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    Extending Tailwind with Responsive Custom Utility Classes

    Simon VrachliotisSimon Vrachliotis

    In this lesson, we discover how to generate custom utility classes that follow Tailwind’s mobile-first, responsive naming convention pattern, using the 'variants' PostCSS directive.

    tailwindTailwind
    cssCSS
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    Transcript

    Transcript

    Instructor: 00:00 Here are two custom class names that apply fancy background gradients. Currently, these styles cannot respond to state or screen size. They're always the same. What if I wanted the blue gradient to become orange on hover, and vice versa for the other element?

    00:17 With Tailwind classes, I'd go hover, BG gradient orange, and the blue equivalent for the other one, but here nothing will happen, because it's regular CSS. Here's the cool thing, Tailwind lets you easily create variants with the at variants directive. Let's do an at variant block, and we'll request the hover variant.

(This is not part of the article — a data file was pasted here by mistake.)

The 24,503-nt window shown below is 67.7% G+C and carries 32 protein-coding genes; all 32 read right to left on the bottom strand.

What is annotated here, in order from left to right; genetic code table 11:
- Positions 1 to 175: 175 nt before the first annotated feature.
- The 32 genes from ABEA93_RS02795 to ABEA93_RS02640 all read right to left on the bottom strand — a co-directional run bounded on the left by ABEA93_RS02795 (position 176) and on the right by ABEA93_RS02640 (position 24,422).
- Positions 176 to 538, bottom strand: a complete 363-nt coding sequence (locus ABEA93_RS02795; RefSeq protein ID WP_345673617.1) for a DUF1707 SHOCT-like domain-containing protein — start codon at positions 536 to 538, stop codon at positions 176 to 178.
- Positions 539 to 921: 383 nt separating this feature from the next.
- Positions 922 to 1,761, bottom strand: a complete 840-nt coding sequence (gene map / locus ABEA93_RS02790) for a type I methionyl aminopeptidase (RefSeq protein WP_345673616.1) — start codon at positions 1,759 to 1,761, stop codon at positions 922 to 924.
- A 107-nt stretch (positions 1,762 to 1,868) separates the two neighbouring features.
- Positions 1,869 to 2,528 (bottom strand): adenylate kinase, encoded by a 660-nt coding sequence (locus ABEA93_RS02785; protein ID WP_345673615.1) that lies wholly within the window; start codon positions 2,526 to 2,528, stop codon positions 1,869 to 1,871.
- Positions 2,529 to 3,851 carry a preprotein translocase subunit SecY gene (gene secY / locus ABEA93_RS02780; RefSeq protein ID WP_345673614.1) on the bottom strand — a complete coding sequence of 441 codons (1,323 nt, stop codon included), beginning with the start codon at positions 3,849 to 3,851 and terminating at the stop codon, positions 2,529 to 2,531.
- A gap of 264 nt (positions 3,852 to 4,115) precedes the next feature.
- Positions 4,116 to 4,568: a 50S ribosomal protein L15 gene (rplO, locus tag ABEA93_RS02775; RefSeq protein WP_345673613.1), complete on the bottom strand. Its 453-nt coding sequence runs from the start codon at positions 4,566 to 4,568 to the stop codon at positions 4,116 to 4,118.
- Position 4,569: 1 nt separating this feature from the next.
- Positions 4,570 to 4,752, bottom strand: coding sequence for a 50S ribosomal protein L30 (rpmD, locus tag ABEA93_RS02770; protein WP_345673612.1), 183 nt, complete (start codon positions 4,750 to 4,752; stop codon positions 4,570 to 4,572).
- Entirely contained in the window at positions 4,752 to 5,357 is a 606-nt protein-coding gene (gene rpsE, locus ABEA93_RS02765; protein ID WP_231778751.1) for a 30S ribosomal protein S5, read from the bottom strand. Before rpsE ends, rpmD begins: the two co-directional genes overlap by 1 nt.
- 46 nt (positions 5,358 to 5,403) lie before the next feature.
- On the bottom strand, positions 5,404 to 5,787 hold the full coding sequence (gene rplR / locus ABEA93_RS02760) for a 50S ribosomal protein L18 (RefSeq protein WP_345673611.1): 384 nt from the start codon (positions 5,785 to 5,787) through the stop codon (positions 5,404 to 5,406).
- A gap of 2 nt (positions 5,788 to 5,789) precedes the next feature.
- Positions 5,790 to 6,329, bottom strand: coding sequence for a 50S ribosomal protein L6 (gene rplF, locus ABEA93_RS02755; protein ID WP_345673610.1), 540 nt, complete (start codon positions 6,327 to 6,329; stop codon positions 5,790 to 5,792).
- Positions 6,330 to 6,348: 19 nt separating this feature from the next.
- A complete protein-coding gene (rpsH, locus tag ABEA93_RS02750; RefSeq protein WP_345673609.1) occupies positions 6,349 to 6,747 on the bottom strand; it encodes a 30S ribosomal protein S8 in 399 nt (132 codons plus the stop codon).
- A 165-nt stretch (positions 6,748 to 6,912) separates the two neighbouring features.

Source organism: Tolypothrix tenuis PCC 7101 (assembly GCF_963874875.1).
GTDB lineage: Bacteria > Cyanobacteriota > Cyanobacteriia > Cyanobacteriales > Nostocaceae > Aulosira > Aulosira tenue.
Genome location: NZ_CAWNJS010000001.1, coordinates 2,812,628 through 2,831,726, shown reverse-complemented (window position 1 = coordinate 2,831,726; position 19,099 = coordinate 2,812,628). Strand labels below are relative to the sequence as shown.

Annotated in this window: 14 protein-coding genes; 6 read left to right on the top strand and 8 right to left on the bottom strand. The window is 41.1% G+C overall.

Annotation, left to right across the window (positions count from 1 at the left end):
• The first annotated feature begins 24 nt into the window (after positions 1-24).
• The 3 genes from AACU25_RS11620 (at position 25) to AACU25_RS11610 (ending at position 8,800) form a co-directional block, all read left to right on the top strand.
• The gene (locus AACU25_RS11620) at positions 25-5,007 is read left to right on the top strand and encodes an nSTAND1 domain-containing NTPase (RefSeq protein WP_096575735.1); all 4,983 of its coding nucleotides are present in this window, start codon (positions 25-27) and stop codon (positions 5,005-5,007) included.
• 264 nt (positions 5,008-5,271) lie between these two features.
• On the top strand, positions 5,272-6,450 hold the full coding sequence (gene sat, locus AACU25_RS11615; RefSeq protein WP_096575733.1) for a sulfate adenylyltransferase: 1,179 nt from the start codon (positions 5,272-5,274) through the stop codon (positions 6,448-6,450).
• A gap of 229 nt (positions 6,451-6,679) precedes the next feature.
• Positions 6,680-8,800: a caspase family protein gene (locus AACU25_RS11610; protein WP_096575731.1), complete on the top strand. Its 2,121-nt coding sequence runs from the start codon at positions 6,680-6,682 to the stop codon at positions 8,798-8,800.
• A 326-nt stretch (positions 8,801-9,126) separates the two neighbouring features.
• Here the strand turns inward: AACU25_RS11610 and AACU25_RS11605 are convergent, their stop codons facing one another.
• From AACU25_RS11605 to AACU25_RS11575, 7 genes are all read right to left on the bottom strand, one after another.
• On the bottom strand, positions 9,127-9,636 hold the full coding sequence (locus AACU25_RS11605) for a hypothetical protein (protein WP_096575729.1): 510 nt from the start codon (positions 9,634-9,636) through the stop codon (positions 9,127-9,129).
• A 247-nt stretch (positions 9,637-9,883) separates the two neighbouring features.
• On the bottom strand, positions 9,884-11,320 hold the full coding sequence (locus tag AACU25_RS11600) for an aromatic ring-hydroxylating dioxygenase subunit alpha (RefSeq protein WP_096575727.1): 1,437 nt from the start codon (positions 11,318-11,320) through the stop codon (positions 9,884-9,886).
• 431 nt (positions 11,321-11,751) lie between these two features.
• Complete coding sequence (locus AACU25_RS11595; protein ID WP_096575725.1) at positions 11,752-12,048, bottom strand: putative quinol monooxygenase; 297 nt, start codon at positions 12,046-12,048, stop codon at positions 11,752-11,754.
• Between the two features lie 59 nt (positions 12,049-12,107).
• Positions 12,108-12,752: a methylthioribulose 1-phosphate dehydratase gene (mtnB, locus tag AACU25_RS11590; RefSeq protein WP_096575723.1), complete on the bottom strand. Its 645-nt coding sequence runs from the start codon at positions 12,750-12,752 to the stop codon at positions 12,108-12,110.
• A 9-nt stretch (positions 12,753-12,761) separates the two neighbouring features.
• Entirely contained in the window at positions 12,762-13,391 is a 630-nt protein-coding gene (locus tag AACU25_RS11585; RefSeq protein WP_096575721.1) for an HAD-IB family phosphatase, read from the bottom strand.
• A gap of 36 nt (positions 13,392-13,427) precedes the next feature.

00:40 Now, our custom CSS will also generate hover state variants just like that. If we look at the compiled CSS, we can see that Tailwind generated the variants for us following the naming convention and place. This is pretty cool.

    00:56 Let's also make some responsive variants. I want to flip the background colors on bigger screens. I'll change hover to MD here to target the medium breakpoint. We'll add responsive to the variant block to generate responsive classes. How cool is that?

    01:17 Other types of available variants are focus and group hover. As you might notice, these four variants are the same than the option that we can pass to each module in the Tailwind config file. This means you can write custom utility classes and seamlessly integrate them with your Tailwind utilities.

    Discuss

    Discuss